Over the next few days we'll feature newcomers, whether they be incoming freshmen eligible transfors or redshirts, joining MAAC men's programs for the coming season.
But first, some words of caution, kind of like the advisory on your car's rear-view that says "objects are closer than they appear."
Same with incoming players ... the view now isn't always accurate. Some might be closer to being ready to contribute than would appear based on statistics and reputations. Or, they might not be as ready to play yet as past performances might indicate.
Bottom line ... you don't know until everything shakes out through preseason workouts, practices and, even, some early games. So, great high school/prep school stats don't necessarily translate to college results. The fact that a player might be transferring in from a major-college program doesn't automatically ensure the individual's success either. And, sometimes, recruits who aren't highly rated emerge as standouts in college.
As a newspaper "beat" reporter covering Siena basketball for more than two decades, I'll relate two quick illustrative stories.
1) In the 1986-87 season Siena was recruiting a slender, 5-foot-10 point guard from New Jersey. For most of the season Siena was the only Division I program recruiting the player, and much of that interest came because then-coach Mike Deane had playground battles in his younger days against the recruit's father, and had an insider's knowledge of the recruit.
By late in the recruiting season, only a handful of other D-I programs got involved and the player ultimately came to Siena without much outside fanfare.
Early in his first season Siena was preparing for a game at Syracuse, a program featuring future NBA players Derrick Coleman, Rony Seikaly and Sherman Douglas.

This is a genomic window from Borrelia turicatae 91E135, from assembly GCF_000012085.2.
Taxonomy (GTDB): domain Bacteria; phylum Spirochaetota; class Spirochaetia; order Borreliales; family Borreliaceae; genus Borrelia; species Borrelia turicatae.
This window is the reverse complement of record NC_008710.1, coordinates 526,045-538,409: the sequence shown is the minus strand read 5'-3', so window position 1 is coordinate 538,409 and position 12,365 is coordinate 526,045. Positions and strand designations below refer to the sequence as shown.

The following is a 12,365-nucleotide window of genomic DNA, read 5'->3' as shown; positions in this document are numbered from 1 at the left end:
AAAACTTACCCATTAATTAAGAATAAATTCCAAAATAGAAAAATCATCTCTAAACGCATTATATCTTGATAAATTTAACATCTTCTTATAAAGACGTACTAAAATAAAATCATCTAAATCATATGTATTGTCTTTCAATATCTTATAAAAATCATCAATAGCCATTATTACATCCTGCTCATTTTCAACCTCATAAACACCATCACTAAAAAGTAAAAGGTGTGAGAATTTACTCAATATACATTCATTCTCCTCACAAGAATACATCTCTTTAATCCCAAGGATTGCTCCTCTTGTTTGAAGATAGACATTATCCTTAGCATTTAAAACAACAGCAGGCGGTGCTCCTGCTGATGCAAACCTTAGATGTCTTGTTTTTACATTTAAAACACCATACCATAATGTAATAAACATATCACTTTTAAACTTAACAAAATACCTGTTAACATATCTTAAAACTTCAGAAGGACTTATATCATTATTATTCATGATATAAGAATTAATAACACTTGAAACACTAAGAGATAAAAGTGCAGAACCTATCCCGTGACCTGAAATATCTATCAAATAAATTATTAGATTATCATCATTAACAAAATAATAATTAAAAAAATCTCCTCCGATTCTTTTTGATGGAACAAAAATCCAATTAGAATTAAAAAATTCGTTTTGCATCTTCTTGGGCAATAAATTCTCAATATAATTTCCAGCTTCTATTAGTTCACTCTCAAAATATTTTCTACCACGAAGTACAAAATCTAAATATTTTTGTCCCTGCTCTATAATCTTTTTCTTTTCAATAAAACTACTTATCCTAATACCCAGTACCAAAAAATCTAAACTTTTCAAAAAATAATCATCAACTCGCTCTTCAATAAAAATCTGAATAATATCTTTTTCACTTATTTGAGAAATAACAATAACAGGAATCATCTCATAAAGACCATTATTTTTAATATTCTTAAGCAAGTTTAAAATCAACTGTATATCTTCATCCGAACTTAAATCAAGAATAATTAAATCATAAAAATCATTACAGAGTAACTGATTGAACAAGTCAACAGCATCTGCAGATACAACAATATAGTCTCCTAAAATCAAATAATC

The Siena player, then a freshman, was asked what it would be like to match up with Douglas, a point guard who would play in the NBA for more than a decade.
His response: "You should be asking Sherman Douglas if he's worried about matching up with me."
That comment was more fact than brag.
The Siena player was Marc Brown, who scored 20 points in that meeting with Douglas and quite clearly was not out of his element in that evironment. It was a sign of things to come.
Brown went on to score 2,284 career points and accumulate 786 career assists. Eighteen years after his college career ended he remains Siena's leader in those two statistics.
2) During the 1989-90 season, Siena was recruiting another slender, small point guard.
Siena's coach Deane envisioned the player as Brown's replacement at point guard. Not many others held the player in such high regard. Only a handful of small Division I programs were interested.
Only one other MAAC school, Canisius, was interested but it wanted the player to redshirt for a season. The player opted to join Siena, which wanted him to play as soon as he arrived.
The player, Doremus Bennerman, not only became Brown's understudy during his first season but the two were often on the court together.
Bennerman took over at the point full time as a sophomore and finished with 2,109 career points (second all-time at Siena behind Brown) and 577 career assists (third all-time at Siena).
Stories like those abound throughout the MAAC, not just at Siena.
The point is that while the reports written here on incoming players at MAAC programs will include some insights/background/opinions ... all of that probably doesn't mean much and it certainly won't be definitive.
Predicting how incoming players will contribute to their new programs is an inexact science, at best. So, the "reports" to come are mostly for entertainment purposes only.
Feel free to draw your own conclusions. Just don't count on them being accurate.
And, as always, thanks for reading.